Following pressure from the EU and WTO, the Russian government has changed aspects of its utilisation fees. While previously the fee applied only to foreign imports, from January 1st this year it applies to all carmakers, including domestic brands and those with local plants.
"We had to change [the recycling fee] under pressure of the European Union, which has initiated a judicial procedure, and demanded that the WTO assemble a team of expert-referees to check whether the utilisation fee complies with the WTO rules,” says Andrei Slepnev, the Minister for trade of the Eurasian Economic Commission, the governing body of the customs union. “Europeans have claimed that the payment of the utilisation fee discriminated against their producers."
However, this change may not be a total ‘victory’ for the EU or importers. Firstly, there is no reduction in the cost of importing a vehicle. Rather, Russian-based manufacturers must also pay the fee – albeit at a much lower rate (see table). Furthermore, early in 2014 Russia announced that it would offer subsidies to domestic producers of around 270 billion roubles ($7.75 billion) through 2016. Some experts suggest this is a way to compensate for the utilisation fee.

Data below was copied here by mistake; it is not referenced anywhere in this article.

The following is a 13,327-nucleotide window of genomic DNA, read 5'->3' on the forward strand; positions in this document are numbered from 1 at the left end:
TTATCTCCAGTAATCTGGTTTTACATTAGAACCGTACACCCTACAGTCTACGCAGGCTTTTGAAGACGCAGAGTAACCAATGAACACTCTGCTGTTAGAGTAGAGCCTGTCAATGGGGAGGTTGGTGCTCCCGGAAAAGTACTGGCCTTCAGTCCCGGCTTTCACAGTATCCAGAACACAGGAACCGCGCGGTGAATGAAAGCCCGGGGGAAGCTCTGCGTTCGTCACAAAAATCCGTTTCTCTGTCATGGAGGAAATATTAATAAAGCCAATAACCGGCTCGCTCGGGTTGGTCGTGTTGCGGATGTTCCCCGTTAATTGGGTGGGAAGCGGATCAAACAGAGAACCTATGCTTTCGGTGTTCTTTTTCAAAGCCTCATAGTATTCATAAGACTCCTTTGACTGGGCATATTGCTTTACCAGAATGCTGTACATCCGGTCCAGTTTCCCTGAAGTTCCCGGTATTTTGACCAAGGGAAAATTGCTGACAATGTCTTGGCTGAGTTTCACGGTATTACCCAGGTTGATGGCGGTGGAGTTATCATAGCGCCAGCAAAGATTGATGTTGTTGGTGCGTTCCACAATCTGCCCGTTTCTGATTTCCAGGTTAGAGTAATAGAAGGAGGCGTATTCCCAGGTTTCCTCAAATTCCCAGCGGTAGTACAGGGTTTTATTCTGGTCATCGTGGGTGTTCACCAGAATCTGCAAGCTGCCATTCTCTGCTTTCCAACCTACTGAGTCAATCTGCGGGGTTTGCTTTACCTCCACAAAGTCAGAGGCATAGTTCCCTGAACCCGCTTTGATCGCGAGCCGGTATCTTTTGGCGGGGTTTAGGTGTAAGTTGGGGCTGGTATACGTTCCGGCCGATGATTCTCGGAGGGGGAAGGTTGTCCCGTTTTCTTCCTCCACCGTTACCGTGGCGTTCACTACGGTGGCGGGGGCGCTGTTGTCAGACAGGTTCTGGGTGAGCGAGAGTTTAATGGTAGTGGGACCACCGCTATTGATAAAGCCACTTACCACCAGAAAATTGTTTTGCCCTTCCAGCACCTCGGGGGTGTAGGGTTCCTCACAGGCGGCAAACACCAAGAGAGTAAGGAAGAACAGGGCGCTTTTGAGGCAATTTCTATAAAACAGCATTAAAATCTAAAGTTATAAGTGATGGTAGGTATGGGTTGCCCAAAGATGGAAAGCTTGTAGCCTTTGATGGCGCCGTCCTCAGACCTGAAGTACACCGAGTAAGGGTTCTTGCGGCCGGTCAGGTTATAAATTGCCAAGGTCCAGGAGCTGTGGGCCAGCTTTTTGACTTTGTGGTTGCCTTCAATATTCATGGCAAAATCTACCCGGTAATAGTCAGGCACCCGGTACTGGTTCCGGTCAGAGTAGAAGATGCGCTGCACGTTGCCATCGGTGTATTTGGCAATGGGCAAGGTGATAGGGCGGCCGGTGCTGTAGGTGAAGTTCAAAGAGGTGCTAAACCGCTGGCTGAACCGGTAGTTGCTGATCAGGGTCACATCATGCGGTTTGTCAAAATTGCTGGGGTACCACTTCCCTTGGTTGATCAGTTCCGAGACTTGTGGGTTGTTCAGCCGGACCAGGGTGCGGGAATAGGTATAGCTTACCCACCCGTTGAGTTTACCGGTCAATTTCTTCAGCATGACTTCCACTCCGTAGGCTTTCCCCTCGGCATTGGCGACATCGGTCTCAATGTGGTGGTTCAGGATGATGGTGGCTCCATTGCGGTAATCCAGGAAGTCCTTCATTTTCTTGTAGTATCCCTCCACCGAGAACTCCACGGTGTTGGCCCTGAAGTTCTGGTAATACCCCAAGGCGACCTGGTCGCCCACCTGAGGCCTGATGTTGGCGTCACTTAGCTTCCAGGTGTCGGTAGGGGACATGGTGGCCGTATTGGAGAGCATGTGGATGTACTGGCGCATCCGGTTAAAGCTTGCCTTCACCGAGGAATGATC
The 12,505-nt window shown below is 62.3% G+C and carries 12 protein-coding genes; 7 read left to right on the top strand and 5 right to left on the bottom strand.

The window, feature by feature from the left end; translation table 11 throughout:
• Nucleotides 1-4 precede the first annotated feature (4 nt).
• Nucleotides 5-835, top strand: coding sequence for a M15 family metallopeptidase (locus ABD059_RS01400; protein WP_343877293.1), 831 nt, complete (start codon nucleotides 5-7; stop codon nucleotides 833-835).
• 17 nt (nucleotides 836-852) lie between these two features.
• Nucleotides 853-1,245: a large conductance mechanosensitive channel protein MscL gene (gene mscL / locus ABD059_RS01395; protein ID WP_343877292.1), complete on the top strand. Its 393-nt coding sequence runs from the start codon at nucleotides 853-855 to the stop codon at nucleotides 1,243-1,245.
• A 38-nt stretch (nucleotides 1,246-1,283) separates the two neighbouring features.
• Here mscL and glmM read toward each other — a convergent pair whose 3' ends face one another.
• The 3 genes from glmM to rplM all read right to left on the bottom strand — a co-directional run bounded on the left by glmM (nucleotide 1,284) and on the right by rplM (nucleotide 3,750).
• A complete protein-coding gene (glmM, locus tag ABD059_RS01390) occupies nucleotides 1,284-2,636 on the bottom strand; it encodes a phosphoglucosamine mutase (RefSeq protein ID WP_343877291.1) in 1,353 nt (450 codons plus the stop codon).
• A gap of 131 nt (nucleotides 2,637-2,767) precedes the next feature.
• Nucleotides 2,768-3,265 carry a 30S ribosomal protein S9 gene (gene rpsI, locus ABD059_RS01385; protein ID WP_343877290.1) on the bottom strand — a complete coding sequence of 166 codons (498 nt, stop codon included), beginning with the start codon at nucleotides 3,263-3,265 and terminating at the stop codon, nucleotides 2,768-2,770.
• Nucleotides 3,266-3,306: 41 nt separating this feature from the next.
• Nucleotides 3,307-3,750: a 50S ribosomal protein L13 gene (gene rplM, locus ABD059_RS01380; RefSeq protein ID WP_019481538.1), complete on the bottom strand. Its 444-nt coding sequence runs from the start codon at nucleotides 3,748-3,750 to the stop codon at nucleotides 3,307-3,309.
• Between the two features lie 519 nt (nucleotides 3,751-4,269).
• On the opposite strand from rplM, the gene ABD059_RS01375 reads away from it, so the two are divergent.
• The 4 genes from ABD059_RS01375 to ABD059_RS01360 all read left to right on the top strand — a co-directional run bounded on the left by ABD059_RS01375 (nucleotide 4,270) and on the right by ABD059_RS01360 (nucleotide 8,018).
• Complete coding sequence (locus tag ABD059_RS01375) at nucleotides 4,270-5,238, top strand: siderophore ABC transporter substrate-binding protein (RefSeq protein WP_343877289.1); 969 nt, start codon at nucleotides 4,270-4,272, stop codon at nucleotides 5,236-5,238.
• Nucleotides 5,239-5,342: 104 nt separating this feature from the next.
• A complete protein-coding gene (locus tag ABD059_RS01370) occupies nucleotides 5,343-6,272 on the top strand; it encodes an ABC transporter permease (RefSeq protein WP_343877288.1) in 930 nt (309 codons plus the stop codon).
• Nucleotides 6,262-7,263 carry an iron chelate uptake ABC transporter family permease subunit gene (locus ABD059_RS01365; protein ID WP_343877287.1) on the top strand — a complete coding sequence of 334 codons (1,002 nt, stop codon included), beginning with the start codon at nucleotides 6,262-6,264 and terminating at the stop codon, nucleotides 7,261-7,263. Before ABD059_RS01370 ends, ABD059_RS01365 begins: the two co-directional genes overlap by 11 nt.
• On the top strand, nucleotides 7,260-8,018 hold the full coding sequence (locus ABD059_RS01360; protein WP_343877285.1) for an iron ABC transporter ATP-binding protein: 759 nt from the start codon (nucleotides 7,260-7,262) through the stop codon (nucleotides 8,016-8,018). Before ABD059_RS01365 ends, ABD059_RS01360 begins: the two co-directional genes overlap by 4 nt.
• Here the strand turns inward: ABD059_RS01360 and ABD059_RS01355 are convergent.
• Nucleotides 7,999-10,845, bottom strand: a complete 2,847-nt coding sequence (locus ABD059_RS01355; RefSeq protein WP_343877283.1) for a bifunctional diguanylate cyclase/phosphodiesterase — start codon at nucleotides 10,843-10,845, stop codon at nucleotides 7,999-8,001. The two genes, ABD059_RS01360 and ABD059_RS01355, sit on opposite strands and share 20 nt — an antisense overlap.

Nevertheless, according to the Russian Automobile Union, the slightly more level playing field should increase demand for imported cars, particularly for lower cost vehicles.
"The cost of the utilisation fee traditionally has been included in logistics costs, resulting that imported cars had an additional price burden in comparison with Russian brands,” says Valery Ivanov, spokesperson for the Russian Automobile Union. “Despite the fact that utilisation fee rates are still unequal for Russian and foreign manufacturers, innovation will improve competition, especially for vehicles competing with Lada."
Perhaps more important than the domestic fee, the Russian government is also allowing foreign carmakers to create their own recycling plants for vehicles, which will allow them to avoid the fees altogether (albeit following large capital outlays).
The countries of the Eurasian Customs Union are also working on unifying all custom and utilisation fee legislation between Russia, Belarus and Kazakhstan by 2016. By that time the union also may be expanded to include Armenia and Kyrgyzstan.
Uncertainty in Ukraine
Ukraine, which is facing a political crisis amid protests in the capital Kiev, is also considering throwing off some protective measures. Ukraine imposed special duties on imports of new cars in April last year to protect its domestic producers, including a duty of nearly 6.5% on the import of cars – regardless of origin country – with a petrol engine capacity of 1-1.5 litres and double that for larger engines.
Last year Ukraine also introduced a Russian-style utilisation fees for imported cars (see table). The result of both measures has been an increase in import and logistics costs of up to 20%.